At first it was a shy time, as we in the western culture are taught to hide our vulnerable pain, to ‘mourn alone’, ‘suck it up’, ‘be tough’, and to ‘keep it inside’.
Small, polite sounds and silent movements began the process, while those who had done this ritual before lead us to our core selves, through their brave examples.
We had each been in a circle and shared our story with this new community, and now we were holding a sacred loving space fore each other. Community felt safe now, it honored our hearts and held us together; offering permission to release pain in an environment of non judgment, and love- with our own added courage to mourn openly what feels so private within us.
Sobonfu taught us how the sacred space of community is healing and how to respect each other in a most sacred way. She described her own pain of experiencing the illness of western culture . . . with a time of walking down a frozen winter street in Michigan long ago and feeling that many of the people who passed by her seemed ‘more frozen than the ground’. Where was community? Why were these people so separate and sad?
When a person in our group sneezed she would immediately stop and exclaim “Thank You!” because a sneeze is the spirit’s acknowledgment that what is being talked about is very important, somewhat like an exclamation point from our souls.
Some of us had come for healing and renewal, others had come with hearts heavy and a burden so deep that the emotional mountain to climb was too steep to grieve alone. As I sat before each alter, danced and played drums, held’ sacred space’ for another soul who was grieving aloud, or experienced the purging of those painful shadowy depths myself . . . I noticed that each round of release was more cleansing than the one before, likened to peeling away of the layers of an onion skin.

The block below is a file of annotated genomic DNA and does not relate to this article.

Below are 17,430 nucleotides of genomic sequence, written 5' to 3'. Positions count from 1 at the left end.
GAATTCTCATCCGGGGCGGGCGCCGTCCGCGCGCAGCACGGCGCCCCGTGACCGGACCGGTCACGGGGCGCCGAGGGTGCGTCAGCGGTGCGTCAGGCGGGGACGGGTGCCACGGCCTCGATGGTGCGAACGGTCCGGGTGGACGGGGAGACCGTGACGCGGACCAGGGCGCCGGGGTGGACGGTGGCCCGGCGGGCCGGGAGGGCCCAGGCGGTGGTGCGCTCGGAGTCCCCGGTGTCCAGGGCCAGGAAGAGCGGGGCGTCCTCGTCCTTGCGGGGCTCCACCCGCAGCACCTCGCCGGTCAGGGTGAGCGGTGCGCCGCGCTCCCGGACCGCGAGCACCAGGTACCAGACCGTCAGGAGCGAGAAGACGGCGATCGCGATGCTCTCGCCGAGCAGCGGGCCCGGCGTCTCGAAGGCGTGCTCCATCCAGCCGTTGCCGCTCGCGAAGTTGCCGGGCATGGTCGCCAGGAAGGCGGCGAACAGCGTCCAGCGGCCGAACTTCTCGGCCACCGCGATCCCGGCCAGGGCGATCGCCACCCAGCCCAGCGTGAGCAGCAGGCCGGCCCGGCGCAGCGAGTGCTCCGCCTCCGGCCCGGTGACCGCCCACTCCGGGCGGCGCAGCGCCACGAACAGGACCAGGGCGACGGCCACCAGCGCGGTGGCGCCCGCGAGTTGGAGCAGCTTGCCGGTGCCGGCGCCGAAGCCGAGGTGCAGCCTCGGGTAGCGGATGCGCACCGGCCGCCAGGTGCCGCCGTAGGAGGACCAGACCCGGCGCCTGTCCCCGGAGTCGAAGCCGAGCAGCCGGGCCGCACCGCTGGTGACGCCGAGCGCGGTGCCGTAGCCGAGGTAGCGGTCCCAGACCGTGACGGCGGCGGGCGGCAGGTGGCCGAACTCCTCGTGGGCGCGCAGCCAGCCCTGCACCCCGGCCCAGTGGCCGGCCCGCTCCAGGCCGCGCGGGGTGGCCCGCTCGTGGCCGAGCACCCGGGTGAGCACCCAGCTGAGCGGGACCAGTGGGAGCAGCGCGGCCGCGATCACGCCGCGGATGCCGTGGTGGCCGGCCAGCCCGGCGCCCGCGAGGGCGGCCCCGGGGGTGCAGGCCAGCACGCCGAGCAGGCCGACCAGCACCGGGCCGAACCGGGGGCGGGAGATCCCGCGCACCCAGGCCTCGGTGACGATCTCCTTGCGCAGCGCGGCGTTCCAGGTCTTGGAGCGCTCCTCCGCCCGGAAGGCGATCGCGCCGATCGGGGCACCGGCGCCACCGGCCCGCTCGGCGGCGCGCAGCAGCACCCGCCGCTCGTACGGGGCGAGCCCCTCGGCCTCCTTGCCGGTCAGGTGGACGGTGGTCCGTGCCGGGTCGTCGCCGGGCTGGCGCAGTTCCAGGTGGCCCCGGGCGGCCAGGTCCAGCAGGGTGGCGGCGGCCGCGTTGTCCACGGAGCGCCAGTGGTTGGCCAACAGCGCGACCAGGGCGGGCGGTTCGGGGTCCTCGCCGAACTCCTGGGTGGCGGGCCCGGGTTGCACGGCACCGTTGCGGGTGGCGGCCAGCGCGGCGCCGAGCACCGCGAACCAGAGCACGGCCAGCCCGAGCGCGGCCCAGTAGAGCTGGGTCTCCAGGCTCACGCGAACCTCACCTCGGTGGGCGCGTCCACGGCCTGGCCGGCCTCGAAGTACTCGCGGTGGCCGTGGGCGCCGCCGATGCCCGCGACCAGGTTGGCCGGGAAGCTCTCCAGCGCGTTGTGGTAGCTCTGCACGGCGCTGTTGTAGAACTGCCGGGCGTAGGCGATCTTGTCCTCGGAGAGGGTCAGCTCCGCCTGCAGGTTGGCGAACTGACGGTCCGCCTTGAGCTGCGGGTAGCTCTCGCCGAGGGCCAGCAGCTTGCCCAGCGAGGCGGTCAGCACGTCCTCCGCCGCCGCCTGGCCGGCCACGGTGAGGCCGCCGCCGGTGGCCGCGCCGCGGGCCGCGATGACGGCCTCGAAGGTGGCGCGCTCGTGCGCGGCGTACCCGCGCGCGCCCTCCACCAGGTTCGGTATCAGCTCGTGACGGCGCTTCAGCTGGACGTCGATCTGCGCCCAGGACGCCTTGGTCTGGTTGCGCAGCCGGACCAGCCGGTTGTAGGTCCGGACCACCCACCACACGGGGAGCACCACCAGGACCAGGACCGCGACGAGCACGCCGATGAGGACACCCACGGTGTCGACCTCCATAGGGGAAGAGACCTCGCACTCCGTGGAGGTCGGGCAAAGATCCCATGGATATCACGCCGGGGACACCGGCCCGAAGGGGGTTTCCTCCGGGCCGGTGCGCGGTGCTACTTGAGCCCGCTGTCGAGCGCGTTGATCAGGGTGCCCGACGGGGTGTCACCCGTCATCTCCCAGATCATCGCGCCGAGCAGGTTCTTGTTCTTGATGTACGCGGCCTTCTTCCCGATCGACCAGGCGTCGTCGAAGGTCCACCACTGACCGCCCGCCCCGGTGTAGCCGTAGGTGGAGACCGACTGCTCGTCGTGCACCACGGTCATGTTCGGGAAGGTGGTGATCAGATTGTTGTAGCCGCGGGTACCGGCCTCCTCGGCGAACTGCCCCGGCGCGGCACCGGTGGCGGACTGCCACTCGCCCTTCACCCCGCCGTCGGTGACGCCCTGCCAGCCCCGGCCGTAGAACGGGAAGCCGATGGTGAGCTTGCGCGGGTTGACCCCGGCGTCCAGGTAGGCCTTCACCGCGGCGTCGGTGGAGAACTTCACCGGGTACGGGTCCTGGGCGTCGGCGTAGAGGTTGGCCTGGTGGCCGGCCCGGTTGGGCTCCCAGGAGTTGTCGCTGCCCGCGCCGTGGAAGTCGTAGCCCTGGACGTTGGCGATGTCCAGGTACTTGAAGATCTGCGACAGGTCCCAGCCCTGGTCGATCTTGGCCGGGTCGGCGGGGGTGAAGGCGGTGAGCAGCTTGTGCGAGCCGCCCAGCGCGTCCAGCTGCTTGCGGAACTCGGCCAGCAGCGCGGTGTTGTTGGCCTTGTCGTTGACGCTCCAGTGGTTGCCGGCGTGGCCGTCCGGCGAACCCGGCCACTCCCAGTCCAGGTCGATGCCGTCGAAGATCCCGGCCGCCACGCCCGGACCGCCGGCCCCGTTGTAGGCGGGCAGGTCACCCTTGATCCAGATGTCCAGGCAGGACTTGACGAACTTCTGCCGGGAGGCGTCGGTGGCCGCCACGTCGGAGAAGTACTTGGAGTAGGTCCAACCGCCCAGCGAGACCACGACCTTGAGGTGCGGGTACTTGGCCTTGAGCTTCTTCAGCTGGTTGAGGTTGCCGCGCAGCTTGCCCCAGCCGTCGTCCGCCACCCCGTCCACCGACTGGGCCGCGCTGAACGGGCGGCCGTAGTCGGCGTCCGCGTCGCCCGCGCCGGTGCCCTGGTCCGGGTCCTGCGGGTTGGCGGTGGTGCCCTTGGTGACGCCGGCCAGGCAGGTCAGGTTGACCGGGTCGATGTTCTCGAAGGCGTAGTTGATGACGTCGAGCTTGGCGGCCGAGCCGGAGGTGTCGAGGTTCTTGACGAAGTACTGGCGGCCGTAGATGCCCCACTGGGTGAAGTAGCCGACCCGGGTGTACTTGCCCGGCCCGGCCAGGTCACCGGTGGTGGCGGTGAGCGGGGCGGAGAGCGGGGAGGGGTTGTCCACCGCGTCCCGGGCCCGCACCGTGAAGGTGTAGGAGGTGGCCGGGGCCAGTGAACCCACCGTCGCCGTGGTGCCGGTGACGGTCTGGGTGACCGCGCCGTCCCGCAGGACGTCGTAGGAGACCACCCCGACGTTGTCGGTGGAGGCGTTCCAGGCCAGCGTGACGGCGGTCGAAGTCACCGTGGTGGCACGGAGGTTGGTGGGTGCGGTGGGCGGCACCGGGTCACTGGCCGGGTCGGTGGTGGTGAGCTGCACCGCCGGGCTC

We sang a lovely song together, three lines over and over and over, an African song . . . meaning we are not alone in our sorrow. We are all in this together. We are safe to cry and others are safe to cry. We are midwives of grief for each other at this time . . . Our voices sang in unison, along with the drum beating, for hours we sang and drummed. A trance so deep that I cannot remember the tune or words a day after the event itself.
It was as if we had entered a spiritual healing realm and this song was in a dream. We continued this ritual for hours and hours and hours. Many felt exhausted after a while, but we continued at the same pace, and our second wind brought deeper cleansing to already stirred up and softened sorrows. They were finally at the surface now, ready to release. More singing, more community, and more healing tears.
How could we keep this going? Some people expressed this aloud. Sonbofu told us that Dagara Ritual in Africa lasts 72 straight hours. There is not a pause. She was letting us sleep at night in our cabins while two of us remained always in the sacred sanctuary where candles never went out.
With all these breathing spaces and meal breaks, exhaustion was still not a stranger. We drank an abundance of water and yet we needed more water to stay hydrated. We discovered with each moment, how the next cycle of grieving brought even deeper levels of exploration and cleansing. Beyond traditional therapy, this sacred soul cleansing of Grief Ritual was an answer of prayers for healing to many, if not all of us.
Honoring sacred tears. The Angels did bear witness. The sanctuary atmosphere was swimming with spirit, with Light, with Guides, ancestors, power animals and yes, our Angels. They were with me at every alter. They welcomed our acknowledgment. Sobonfu reminded us that honoring them is like their ‘food’. They eat it up.
Another night and morning More steaming and soaking in minerals to soften and stir up what was still inside and longing for release.
Full circle round and then a renewed cycle of grieving began after breakfast.
Our ritual resumed . . .